New figures from the Central Statistics Office (CSO) published today shows that 2019 represented the slowest growth in Irish house prices since 2012, with prices in Dublin falling by 1%.
Goodbody Stockbrokers say the current uncertainty around the formation of a new government may stall the market somewhat as buyers await clarity.
Residential property prices in Ireland fell for the second month in a row in December. Nationally, prices fell by 0.6% month on month (mom), resulting in the annual rate of growth falling to 0.9% year on year (yoy) (from 1.1% yoy in November). The weakness is widespread, with prices falling for two consecutive months inside and outside Dublin.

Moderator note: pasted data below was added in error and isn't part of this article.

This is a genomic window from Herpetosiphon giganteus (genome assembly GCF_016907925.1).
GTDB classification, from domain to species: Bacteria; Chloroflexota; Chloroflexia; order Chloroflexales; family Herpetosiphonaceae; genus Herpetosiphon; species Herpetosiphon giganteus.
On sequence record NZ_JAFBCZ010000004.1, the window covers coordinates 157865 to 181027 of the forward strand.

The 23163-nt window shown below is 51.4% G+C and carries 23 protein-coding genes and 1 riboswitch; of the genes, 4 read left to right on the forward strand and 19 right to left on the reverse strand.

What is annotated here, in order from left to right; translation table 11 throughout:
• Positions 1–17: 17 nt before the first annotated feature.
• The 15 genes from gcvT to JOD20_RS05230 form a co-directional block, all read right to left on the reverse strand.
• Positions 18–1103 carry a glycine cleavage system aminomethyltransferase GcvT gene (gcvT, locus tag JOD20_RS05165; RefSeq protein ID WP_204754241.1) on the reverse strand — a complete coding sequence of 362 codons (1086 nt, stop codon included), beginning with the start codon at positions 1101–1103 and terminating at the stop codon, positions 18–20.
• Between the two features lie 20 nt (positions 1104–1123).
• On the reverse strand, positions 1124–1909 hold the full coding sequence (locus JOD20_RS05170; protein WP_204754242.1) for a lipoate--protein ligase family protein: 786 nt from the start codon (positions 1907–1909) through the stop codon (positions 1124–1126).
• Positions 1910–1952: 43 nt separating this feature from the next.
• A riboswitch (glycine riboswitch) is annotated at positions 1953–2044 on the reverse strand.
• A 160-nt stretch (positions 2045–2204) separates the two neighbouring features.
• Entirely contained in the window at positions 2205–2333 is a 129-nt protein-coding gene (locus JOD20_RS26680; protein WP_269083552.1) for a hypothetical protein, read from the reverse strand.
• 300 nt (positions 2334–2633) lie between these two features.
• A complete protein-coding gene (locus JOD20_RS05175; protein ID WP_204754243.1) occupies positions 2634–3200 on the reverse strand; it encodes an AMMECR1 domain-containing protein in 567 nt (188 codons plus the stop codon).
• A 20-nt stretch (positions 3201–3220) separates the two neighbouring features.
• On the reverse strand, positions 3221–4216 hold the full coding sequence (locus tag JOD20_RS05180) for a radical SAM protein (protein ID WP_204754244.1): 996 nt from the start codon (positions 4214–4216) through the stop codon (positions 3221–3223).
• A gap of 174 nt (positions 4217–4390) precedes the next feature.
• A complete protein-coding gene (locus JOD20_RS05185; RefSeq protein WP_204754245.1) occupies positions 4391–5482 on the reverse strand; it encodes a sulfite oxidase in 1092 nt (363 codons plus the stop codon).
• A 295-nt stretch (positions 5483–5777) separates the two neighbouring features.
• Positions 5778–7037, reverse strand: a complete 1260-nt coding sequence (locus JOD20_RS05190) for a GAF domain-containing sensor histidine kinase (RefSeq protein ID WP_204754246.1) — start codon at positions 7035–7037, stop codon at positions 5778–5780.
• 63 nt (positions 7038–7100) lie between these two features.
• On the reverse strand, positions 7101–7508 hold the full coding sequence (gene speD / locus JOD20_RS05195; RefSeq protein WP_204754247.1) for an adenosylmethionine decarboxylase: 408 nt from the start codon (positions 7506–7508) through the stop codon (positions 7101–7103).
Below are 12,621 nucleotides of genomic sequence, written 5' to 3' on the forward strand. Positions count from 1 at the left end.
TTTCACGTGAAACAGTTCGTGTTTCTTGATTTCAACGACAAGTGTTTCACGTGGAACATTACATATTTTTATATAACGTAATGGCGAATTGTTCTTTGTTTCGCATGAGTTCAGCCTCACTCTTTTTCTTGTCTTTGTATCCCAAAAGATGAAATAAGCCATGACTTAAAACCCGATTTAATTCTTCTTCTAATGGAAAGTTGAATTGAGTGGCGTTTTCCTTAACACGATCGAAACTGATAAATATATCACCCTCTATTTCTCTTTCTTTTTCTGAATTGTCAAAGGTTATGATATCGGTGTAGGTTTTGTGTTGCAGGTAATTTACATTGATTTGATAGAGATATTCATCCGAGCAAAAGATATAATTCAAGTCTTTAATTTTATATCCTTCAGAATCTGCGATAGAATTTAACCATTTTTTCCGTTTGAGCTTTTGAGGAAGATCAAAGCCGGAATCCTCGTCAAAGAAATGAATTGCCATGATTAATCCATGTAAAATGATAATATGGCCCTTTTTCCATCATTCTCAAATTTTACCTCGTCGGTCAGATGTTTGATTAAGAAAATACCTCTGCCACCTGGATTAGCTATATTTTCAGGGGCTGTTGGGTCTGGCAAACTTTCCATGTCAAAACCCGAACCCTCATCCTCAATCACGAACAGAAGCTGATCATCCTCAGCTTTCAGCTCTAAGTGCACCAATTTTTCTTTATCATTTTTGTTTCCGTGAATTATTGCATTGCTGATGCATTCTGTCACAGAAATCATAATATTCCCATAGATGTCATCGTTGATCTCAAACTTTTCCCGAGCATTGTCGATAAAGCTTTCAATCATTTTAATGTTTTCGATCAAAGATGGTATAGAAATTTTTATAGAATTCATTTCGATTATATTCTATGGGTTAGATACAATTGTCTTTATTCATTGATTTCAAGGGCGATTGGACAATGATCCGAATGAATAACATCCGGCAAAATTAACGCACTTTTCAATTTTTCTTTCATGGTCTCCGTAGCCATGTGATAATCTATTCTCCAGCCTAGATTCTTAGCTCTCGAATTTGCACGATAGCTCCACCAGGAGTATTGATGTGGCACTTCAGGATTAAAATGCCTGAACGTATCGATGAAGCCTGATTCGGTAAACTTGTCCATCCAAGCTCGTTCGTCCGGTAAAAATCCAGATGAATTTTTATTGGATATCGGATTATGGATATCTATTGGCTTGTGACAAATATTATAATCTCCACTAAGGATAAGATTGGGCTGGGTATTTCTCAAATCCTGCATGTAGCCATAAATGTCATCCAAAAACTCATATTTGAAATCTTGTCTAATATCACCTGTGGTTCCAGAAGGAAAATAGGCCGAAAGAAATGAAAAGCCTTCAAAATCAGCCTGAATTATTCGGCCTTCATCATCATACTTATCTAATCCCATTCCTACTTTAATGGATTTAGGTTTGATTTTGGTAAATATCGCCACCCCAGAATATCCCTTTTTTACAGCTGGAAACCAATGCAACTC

In Dublin, residential prices fell by 0.9% in 2019 overall, the first decline since 2011. Outside Dublin, prices rose by 2.8% in 2019, the slowest rate of growth since 2013. The residential price index captures developments at the end of the house-buying process.
In this regard, Goodbody say this weakness may partly reflect the intense period of uncertainty when it looked as if the UK was going to crash out of the EU. However, other issues are also at play, including the binding nature of macro-prudential rules (which would affect the Dublin market in particular) and higher supply.
The Mid-East region (Dublin's commuter counties) is seeing the largest amount of home-building and experienced only a very modest increase in prices in 2019 (0.7%).
Goodbody continue to believe that housing need is in excess of supply but demand for those wanting to buy is inextricably linked to incomes through the 3.5x loan-to-income mortgage rule. Goodbody say the lesson here for builders and policymakers is to implement a policy of reducing building costs to match the income distribution of the population.